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piles which, as village churches, are endeared to the hearts of those who have been accustomed to worship within their walls. I now see the primrose-studded bank along which our path lay, and the neat village folk pursuing the same road in their well-kept garb of ancient mode; for then those remote from towns were contented to appear week after week, nay, year after year, in the same attire, being guided in the choice of their clothes by the consideration whether they would wear well, and whether they were suitable for them, and not whether they would make them look smart. My well-judging companion was wont to exchange a few words of courtesy with these good people, but, as far as I remember, never entered much into conversation with them; indeed, it is most probable she did not, for she was particularly scrupulous who her young lady either talked to or overheard her talking with; and in this, as in many other respects, she was an excellent example to those who have the care of children. Vulgar expressions and low ideas are often caught by little creatures whose minds and imitative powers are on the alert to receive and copy whatever may be presented to them.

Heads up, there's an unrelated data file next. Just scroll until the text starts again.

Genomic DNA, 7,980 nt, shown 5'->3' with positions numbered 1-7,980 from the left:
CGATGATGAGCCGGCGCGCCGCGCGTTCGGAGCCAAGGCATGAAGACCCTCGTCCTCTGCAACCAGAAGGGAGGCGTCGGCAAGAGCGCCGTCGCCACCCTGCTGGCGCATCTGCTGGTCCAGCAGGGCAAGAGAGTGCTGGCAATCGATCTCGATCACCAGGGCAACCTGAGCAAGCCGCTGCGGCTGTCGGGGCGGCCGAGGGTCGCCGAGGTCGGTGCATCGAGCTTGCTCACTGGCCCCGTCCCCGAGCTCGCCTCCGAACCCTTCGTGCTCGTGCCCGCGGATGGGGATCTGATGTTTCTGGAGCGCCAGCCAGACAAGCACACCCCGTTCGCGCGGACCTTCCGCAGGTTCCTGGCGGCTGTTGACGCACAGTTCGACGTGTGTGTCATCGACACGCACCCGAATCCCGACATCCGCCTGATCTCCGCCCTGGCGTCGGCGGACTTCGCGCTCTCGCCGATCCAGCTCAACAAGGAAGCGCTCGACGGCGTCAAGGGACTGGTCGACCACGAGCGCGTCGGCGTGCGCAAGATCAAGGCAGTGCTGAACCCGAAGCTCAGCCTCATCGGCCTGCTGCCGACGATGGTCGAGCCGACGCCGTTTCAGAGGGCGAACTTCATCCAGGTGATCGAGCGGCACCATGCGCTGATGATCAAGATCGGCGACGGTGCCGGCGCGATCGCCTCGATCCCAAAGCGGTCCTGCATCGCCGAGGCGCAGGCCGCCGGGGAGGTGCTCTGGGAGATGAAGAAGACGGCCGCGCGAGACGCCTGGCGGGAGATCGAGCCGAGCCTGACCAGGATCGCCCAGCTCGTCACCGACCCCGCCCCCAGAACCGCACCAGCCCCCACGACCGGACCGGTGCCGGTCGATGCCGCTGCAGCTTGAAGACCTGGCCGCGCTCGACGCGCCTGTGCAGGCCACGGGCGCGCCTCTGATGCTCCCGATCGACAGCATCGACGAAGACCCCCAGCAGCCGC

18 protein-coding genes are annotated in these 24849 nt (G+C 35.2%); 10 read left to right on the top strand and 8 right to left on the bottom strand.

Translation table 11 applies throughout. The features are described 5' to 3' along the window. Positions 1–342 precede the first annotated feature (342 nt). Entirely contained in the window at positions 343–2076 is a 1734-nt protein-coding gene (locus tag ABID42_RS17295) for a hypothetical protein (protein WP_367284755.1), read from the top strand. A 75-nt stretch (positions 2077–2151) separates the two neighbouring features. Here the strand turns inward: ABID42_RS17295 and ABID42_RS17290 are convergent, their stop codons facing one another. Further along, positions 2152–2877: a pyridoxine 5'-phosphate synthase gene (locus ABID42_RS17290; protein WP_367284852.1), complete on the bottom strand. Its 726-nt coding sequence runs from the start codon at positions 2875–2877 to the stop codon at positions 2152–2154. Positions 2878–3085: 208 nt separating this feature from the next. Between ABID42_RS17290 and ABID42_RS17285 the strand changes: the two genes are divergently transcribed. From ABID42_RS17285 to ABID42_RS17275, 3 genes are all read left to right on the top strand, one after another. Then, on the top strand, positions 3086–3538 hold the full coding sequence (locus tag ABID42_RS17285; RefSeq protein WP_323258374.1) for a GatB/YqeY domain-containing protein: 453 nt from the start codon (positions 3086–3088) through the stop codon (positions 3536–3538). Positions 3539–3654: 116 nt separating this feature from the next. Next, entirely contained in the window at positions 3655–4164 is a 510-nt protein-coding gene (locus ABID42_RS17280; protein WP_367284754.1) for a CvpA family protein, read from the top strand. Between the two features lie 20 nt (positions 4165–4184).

Though of very small stature and delicate make, Mary T.'s energy and strength of mind made her face danger with the daring of one possessing great bodily powers. If any alarm arose in the night, she was the first to be aroused and to be about in the house; and this she would do alone, regardless of any fear on her own account, only anxious for the safety of her master and his family. After many years' service, when her charge no longer required her attendance, she passed into other places, but " her heart untravelled still returned" to that loved child, and she entered our family again, and lived with us some time in a different capacity, but eventually left us, and retired to a cottage in her native county, a constant correspondence being kept up between her child and herself.